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Effect of Historical Educational Level on Perceived Inequality, Preference for Redistribution and Progressive Taxation

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  • Eiji Yamamura

Abstract

This paper investigated the extent to which educational levels in the nineteenth century have shaped present-day norms, which influence the perceptions of present-day individuals, such as individuals’ perceived inequality, preference for redistribution, and progressive taxation. Cross-country, individual-level data were used to examine historical educational level and present-day perceptions of social and political issues. After controlling for various country-level and individual characteristics, the major findings were as follows: people in countries with higher educational levels in 1870 are less likely to support redistribution policies and progressive taxation. Moreover, people in countries with higher educational levels in 1870 are more likely to consider income inequality to be smaller.

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  • Eiji Yamamura, 2017. "Effect of Historical Educational Level on Perceived Inequality, Preference for Redistribution and Progressive Taxation," International Economic Journal, Taylor & Francis Journals, vol. 31(3), pages 355-369, July.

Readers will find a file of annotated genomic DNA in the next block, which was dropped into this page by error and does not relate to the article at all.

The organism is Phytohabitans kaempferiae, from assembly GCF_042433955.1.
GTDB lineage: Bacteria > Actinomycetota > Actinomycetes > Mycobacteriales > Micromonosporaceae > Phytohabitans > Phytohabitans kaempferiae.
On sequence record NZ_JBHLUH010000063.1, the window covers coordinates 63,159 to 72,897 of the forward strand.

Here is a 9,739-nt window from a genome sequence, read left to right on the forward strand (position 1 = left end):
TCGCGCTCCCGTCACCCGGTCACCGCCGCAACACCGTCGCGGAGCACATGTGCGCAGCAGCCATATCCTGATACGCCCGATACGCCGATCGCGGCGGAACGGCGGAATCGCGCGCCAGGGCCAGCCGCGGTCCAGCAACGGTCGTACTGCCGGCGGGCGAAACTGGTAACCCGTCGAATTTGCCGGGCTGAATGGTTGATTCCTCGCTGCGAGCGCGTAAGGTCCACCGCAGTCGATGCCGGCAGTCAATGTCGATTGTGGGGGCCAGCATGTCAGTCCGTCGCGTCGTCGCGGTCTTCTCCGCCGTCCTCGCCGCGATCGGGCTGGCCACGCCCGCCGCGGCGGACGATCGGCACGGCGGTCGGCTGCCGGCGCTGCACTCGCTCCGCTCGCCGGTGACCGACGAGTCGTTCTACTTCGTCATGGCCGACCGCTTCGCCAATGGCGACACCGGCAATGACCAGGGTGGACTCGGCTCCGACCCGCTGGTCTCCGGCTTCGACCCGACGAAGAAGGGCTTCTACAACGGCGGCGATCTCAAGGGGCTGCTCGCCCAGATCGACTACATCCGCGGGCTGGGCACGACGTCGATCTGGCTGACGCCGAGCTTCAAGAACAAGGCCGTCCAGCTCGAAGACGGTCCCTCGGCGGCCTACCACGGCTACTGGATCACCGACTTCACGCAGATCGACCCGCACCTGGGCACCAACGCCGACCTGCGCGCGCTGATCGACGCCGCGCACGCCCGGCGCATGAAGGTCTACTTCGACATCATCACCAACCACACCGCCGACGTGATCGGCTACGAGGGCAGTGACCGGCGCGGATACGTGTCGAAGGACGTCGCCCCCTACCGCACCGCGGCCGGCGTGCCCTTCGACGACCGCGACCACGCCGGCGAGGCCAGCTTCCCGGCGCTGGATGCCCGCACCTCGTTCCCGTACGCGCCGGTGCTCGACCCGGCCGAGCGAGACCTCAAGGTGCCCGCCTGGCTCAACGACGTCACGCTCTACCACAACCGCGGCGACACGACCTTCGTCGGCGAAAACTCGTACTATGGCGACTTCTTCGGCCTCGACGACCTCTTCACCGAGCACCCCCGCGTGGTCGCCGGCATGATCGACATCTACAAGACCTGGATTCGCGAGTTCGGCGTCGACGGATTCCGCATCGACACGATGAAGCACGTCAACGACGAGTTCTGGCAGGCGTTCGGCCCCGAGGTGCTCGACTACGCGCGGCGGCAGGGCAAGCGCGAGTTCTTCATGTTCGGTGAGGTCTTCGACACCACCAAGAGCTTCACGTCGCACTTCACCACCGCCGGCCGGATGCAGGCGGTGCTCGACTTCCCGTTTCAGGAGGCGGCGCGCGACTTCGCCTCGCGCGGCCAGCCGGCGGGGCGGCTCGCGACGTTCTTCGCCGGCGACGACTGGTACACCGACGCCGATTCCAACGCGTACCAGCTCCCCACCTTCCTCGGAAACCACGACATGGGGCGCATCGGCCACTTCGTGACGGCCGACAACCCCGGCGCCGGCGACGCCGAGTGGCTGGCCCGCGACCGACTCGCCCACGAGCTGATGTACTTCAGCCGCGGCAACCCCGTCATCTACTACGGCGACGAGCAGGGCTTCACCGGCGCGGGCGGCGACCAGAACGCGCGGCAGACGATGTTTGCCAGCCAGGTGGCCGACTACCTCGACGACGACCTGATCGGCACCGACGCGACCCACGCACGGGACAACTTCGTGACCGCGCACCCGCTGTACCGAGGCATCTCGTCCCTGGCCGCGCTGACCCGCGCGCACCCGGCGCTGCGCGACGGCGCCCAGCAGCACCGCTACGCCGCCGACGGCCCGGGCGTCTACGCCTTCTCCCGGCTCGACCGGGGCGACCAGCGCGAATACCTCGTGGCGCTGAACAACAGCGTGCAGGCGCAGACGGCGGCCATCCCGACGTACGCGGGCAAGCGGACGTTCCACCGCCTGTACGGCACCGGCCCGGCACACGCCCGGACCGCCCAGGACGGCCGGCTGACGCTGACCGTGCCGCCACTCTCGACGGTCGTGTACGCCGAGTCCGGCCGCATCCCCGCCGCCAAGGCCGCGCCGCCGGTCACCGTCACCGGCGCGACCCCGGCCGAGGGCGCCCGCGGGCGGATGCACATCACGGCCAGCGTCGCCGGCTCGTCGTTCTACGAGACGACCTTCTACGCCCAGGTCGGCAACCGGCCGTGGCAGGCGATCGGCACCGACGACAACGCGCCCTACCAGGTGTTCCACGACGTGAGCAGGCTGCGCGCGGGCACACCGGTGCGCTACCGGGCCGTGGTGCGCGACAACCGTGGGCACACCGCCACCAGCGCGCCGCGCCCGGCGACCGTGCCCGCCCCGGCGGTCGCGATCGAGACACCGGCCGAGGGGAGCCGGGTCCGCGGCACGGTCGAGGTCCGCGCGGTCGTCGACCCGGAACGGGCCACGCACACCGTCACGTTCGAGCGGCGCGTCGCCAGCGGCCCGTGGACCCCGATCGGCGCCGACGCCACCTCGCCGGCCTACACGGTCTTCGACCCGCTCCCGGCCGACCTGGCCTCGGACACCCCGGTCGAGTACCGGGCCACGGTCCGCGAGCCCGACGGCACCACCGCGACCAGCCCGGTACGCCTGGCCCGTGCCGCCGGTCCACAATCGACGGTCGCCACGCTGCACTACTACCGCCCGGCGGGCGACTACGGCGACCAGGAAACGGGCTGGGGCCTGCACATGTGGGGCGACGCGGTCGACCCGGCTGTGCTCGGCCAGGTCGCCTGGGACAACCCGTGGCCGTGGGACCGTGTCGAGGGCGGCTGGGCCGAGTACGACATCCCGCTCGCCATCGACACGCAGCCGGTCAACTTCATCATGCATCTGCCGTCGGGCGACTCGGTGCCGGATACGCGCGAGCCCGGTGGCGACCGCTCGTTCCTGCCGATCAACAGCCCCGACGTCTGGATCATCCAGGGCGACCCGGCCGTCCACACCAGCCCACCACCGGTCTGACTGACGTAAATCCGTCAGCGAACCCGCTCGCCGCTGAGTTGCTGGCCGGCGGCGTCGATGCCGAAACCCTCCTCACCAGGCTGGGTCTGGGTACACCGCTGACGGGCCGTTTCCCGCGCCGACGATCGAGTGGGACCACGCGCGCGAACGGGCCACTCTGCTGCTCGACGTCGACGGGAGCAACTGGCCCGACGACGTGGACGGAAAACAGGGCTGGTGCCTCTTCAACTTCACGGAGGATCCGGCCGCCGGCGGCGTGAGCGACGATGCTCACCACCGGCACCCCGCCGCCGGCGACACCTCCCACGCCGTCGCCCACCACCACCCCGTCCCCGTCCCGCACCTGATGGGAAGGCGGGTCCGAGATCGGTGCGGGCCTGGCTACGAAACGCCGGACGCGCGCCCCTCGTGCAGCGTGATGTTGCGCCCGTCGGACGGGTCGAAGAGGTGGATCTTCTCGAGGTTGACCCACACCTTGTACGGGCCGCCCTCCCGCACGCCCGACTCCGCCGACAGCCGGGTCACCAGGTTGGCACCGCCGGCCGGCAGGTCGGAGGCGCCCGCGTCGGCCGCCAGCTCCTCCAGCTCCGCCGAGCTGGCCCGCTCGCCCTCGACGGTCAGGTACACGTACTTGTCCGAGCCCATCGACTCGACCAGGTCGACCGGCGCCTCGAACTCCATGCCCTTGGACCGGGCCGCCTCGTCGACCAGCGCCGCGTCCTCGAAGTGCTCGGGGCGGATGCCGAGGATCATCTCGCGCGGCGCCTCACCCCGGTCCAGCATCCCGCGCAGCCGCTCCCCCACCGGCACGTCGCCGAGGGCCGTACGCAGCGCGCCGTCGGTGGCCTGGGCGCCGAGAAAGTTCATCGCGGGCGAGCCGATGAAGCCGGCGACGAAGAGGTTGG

• Handle: RePEc:taf:intecj:v:31:y:2017:i:3:p:355-369
    DOI: 10.1080/10168737.2017.1330355
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    References listed on IDEAS

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    Cited by:

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    2. Andreea-Oana Iacobuță & Mihaela Ifrim, 2020. "Welfare Mentality as a Challenge to European Sustainable Development. What Role for Youth Inclusion and Institutions?," Sustainability, MDPI, Open Access Journal, vol. 12(9), pages 1-25, April.
    3. Kuhn, Andreas, 2019. "The subversive nature of inequality: Subjective inequality perceptions and attitudes to social inequality," European Journal of Political Economy, Elsevier, vol. 59(C), pages 331-344.

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